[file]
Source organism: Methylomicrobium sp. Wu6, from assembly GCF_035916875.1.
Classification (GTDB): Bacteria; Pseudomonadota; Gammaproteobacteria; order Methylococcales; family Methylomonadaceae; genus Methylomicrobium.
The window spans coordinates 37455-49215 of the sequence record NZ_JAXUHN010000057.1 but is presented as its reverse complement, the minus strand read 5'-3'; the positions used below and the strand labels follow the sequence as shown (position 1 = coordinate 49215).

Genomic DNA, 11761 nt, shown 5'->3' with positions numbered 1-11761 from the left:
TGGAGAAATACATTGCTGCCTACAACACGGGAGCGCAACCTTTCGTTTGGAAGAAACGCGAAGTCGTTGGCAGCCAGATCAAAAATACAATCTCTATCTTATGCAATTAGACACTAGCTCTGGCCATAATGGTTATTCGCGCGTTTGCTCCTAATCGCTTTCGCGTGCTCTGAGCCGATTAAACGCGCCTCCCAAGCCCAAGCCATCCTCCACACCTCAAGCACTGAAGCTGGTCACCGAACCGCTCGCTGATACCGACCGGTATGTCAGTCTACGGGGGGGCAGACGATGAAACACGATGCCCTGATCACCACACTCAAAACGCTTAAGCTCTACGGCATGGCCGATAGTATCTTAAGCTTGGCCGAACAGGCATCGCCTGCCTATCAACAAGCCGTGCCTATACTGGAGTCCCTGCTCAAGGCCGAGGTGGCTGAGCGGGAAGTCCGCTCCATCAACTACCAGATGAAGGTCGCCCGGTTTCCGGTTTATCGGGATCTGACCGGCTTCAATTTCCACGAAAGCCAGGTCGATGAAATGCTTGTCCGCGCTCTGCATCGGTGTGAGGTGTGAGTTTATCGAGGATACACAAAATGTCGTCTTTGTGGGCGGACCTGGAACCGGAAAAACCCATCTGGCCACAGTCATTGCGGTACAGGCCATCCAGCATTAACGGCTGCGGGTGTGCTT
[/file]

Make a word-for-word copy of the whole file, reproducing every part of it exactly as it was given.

Source organism: Methylomicrobium sp. Wu6, from assembly GCF_035916875.1.
Classification (GTDB): Bacteria; Pseudomonadota; Gammaproteobacteria; order Methylococcales; family Methylomonadaceae; genus Methylomicrobium.
The window spans coordinates 37455-49215 of the sequence record NZ_JAXUHN010000057.1 but is presented as its reverse complement, the minus strand read 5'-3'; the positions used below and the strand labels follow the sequence as shown (position 1 = coordinate 49215).

Genomic DNA, 11761 nt, shown 5'->3' with positions numbered 1-11761 from the left:
TGGAGAAATACATTGCTGCCTACAACACGGGAGCGCAACCTTTCGTTTGGAAGAAACGCGAAGTCGTTGGCAGCCAGATCAAAAATACAATCTCTATCTTATGCAATTAGACACTAGCTCTGGCCATAATGGTTATTCGCGCGTTTGCTCCTAATCGCTTTCGCGTGCTCTGAGCCGATTAAACGCGCCTCCCAAGCCCAAGCCATCCTCCACACCTCAAGCACTGAAGCTGGTCACCGAACCGCTCGCTGATACCGACCGGTATGTCAGTCTACGGGGGGGCAGACGATGAAACACGATGCCCTGATCACCACACTCAAAACGCTTAAGCTCTACGGCATGGCCGATAGTATCTTAAGCTTGGCCGAACAGGCATCGCCTGCCTATCAACAAGCCGTGCCTATACTGGAGTCCCTGCTCAAGGCCGAGGTGGCTGAGCGGGAAGTCCGCTCCATCAACTACCAGATGAAGGTCGCCCGGTTTCCGGTTTATCGGGATCTGACCGGCTTCAATTTCCACGAAAGCCAGGTCGATGAAATGCTTGTCCGCGCTCTGCATCGGTGTGAGGTGTGAGTTTATCGAGGATACACAAAATGTCGTCTTTGTGGGCGGACCTGGAACCGGAAAAACCCATCTGGCCACAGTCATTGCGGTACAGGCCATCCAGCATTAACGGCTGCGGGTGTGCTT